Sony Walkman NWZ-Z1060 review
Sony's new Walkman is a chunky Android-based MP3 player with 32GB internal storage and a 4.3in QVGA (800x480) screen. It has similar battery life to most Android phones and managed to keep playing audio for 22 hours and video for almost six and a half in our tests.
The Walkman is big enough to use for comfortable mini-tablet style gaming and movie watching, but it's a bit of a squeeze if you want to stuff it into your jeans pocket. It has a snazzy coloured back, although this proved to be slightly prone to scratching. Tinny - but surprisingly loud - little speakers on the rear allow you to share your impeccable musical taste with fellow bus commuters, too. For some unknown reason, Sony has seen fit to use a proprietary USB cable, which means you'll either have to buy extras or cart your only cable everywhere with you. We'd have been much happier with the same standard micro USB port found on every other Android device. The Walkman also has a mini HDMI port, so you can connect it to a TV if you want to watch videos on a bigger screen.
The MP3 player comes installed with Android 2.3.4 (Gingerbread), rather than Android 4 (Ice Cream Sandwich), which is a bit of a disappointment, but the player's 1GHz Nvidia Tegra 2 processor - although it's getting on a bit – is powerful enough to make Sony's launcher interface run smoothly. The supplied music app is easy to use and has some cool features, such as a mood analyser, but you can't search through track names and its format support isn't great - it can handle AAC, MP3, WAV and WMA files, but we had to install Winamp to play our OGG files and AndLess to play FLAC content. Similarly, if you want to play Audible's proprietary AU format audiobooks, you'll have to download a dedicated app. The joy of Android, of course, is that installing these apps is easy to do.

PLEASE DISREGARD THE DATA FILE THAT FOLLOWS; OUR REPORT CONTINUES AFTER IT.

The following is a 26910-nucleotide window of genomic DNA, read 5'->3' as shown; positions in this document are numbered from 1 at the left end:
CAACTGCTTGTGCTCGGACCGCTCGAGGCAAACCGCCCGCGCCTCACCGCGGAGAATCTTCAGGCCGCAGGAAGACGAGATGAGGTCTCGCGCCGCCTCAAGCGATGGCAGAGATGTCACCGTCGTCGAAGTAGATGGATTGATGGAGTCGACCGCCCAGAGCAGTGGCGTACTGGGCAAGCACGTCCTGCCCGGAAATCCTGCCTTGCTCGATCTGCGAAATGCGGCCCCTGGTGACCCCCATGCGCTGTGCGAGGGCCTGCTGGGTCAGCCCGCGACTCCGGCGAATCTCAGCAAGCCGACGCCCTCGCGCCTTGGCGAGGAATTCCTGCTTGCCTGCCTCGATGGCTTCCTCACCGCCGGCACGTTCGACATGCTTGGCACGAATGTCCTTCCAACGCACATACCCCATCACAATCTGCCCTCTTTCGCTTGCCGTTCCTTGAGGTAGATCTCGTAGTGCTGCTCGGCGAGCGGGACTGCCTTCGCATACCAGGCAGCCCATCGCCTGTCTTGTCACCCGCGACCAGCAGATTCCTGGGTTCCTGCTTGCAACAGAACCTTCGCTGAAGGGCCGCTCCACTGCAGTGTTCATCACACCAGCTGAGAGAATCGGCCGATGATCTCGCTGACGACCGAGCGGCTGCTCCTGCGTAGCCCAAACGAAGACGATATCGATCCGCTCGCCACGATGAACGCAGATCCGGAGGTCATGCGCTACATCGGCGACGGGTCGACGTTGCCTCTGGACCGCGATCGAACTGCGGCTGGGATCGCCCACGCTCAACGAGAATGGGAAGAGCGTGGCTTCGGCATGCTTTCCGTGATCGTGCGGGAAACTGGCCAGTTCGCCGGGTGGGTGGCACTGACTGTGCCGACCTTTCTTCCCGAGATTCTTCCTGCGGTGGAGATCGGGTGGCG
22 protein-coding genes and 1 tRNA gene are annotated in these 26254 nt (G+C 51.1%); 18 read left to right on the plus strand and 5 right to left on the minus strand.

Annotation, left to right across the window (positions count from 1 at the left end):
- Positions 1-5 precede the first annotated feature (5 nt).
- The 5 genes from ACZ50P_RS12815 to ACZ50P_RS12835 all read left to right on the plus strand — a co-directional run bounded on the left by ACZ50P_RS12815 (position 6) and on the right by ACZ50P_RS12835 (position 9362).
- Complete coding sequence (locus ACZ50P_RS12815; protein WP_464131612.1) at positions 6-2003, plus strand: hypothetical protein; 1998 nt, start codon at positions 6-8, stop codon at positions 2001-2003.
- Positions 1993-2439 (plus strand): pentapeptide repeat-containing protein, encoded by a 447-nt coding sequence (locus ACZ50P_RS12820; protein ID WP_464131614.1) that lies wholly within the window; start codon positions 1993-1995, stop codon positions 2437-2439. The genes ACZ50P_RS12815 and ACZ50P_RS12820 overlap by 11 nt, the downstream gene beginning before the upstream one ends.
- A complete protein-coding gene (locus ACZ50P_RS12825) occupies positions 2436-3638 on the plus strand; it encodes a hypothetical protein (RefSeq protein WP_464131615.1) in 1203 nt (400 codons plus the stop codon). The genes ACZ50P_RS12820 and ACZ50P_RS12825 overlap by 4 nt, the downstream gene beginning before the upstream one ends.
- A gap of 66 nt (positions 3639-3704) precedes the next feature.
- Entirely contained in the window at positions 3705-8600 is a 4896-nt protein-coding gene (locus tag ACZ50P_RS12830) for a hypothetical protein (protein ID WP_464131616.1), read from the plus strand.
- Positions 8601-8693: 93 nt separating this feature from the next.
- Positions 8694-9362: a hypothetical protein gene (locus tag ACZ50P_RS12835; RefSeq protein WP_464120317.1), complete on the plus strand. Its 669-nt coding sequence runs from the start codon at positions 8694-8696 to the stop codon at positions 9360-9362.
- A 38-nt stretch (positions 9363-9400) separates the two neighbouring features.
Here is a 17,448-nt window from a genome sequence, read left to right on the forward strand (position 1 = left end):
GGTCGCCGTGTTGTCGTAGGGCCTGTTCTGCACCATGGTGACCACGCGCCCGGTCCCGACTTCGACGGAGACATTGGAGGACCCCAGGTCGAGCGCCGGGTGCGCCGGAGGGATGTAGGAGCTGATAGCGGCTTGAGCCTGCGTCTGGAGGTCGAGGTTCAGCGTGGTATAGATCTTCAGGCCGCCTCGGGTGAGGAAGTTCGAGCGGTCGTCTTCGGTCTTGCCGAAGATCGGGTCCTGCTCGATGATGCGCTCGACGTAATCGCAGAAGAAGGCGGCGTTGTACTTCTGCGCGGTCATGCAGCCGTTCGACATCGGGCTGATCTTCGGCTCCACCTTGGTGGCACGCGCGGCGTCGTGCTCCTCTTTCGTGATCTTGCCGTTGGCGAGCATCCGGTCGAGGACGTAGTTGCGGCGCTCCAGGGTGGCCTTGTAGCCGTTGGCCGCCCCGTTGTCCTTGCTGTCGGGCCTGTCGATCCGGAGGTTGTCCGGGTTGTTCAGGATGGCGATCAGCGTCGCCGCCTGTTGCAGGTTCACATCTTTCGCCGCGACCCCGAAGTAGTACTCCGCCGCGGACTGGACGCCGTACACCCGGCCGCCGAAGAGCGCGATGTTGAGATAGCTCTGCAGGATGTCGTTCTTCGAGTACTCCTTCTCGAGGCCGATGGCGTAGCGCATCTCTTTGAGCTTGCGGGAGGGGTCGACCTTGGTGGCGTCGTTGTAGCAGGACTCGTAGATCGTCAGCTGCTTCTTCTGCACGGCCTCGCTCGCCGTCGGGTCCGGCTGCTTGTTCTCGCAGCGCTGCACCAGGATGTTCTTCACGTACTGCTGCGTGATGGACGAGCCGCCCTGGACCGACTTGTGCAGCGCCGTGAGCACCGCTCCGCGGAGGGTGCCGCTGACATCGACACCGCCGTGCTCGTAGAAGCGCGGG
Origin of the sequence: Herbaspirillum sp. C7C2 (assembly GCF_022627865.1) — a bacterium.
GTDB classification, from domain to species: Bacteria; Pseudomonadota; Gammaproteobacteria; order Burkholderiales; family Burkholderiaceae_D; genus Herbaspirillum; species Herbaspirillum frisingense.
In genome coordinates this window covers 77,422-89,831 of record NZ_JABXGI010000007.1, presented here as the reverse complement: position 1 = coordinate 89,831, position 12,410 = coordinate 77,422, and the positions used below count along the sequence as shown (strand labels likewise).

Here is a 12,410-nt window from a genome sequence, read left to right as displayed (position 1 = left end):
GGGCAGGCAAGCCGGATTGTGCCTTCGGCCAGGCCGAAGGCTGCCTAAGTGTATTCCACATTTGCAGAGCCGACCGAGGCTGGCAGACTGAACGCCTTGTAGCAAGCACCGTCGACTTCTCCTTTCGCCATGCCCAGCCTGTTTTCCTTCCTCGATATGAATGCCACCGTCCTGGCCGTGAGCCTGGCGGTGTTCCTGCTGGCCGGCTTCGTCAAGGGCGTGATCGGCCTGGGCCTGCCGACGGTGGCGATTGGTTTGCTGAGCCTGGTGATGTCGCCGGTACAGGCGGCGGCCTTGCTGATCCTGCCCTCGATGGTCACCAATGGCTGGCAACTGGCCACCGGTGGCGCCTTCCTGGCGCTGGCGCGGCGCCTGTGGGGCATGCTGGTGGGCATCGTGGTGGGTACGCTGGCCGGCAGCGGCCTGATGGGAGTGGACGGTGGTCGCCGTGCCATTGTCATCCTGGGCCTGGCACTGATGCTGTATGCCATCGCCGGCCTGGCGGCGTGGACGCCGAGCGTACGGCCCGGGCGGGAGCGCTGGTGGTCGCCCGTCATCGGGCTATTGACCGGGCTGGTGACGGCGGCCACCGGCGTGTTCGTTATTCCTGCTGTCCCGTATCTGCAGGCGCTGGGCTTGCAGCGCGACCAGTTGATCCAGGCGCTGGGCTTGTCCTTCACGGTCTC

The Walkman's sound quality is excellent. That's par for the course - modern phones and MP3 players generally have high quality DACs. The default settings of Sony's own music app are fairly flat and well balanced, with a slight bass emphasis. There are also plenty of other settings you can apply to normalise track volumes, change the EQ balance and compensate for the effect of dynamic range compression during the music production process. However, we slightly preferred the audio characteristics and settings built into the free Winamp player - the choice is up to you, as you can install any Android audio app you want. If you use the Walkman button on the side of the player to wake up the player's screen, it will jump straight to the Sony music player app; waking the Walkman with the power button at the top of the device will take you straight to whichever app you’re currently using.
The supplied earplug-style headphones are among the best you'll get with an MP3 player, but we found them a touch boomy and bass-heavy for our taste. This made it harder to pick out detail in the mid and treble ranges. Fans of more balanced audio are advised to upgrade to headphones such as the Soundmagic E10 earplug style set.
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